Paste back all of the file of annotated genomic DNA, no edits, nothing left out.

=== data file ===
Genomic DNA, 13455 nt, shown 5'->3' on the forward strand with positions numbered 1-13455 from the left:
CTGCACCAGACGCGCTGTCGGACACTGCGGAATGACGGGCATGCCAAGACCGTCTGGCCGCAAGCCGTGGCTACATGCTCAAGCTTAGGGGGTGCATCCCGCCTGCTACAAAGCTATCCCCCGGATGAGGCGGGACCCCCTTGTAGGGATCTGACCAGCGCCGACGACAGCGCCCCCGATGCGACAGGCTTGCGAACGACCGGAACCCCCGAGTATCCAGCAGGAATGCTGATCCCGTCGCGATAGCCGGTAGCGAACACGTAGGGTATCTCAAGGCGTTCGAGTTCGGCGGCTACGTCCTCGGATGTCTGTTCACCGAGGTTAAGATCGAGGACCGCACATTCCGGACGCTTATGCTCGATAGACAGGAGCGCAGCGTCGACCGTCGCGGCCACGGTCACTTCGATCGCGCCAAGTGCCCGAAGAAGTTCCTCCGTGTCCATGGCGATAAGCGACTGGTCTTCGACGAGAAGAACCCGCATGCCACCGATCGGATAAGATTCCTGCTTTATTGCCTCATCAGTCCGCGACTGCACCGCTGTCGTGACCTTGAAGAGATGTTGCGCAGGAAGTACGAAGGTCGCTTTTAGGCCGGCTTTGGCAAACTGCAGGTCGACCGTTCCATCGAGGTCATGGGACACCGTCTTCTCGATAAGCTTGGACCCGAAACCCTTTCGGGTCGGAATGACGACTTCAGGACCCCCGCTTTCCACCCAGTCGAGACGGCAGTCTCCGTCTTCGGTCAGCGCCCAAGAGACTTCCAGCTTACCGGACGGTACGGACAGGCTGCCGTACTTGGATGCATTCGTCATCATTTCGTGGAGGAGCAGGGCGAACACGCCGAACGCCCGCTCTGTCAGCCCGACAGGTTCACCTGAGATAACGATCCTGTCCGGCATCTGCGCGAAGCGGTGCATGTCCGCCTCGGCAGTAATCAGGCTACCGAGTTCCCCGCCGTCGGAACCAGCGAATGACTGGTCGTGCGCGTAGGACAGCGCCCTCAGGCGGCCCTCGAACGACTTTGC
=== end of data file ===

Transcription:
Genomic DNA, 13455 nt, shown 5'->3' on the forward strand with positions numbered 1-13455 from the left:
CTGCACCAGACGCGCTGTCGGACACTGCGGAATGACGGGCATGCCAAGACCGTCTGGCCGCAAGCCGTGGCTACATGCTCAAGCTTAGGGGGTGCATCCCGCCTGCTACAAAGCTATCCCCCGGATGAGGCGGGACCCCCTTGTAGGGATCTGACCAGCGCCGACGACAGCGCCCCCGATGCGACAGGCTTGCGAACGACCGGAACCCCCGAGTATCCAGCAGGAATGCTGATCCCGTCGCGATAGCCGGTAGCGAACACGTAGGGTATCTCAAGGCGTTCGAGTTCGGCGGCTACGTCCTCGGATGTCTGTTCACCGAGGTTAAGATCGAGGACCGCACATTCCGGACGCTTATGCTCGATAGACAGGAGCGCAGCGTCGACCGTCGCGGCCACGGTCACTTCGATCGCGCCAAGTGCCCGAAGAAGTTCCTCCGTGTCCATGGCGATAAGCGACTGGTCTTCGACGAGAAGAACCCGCATGCCACCGATCGGATAAGATTCCTGCTTTATTGCCTCATCAGTCCGCGACTGCACCGCTGTCGTGACCTTGAAGAGATGTTGCGCAGGAAGTACGAAGGTCGCTTTTAGGCCGGCTTTGGCAAACTGCAGGTCGACCGTTCCATCGAGGTCATGGGACACCGTCTTCTCGATAAGCTTGGACCCGAAACCCTTTCGGGTCGGAATGACGACTTCAGGACCCCCGCTTTCCACCCAGTCGAGACGGCAGTCTCCGTCTTCGGTCAGCGCCCAAGAGACTTCCAGCTTACCGGACGGTACGGACAGGCTGCCGTACTTGGATGCATTCGTCATCATTTCGTGGAGGAGCAGGGCGAACACGCCGAACGCCCGCTCTGTCAGCCCGACAGGTTCACCTGAGATAACGATCCTGTCCGGCATCTGCGCGAAGCGGTGCATGTCCGCCTCGGCAGTAATCAGGCTACCGAGTTCCCCGCCGTCGGAACCAGCGAATGACTGGTCGTGCGCGTAGGACAGCGCCCTCAGGCGGCCCTCGAACGACTTTGC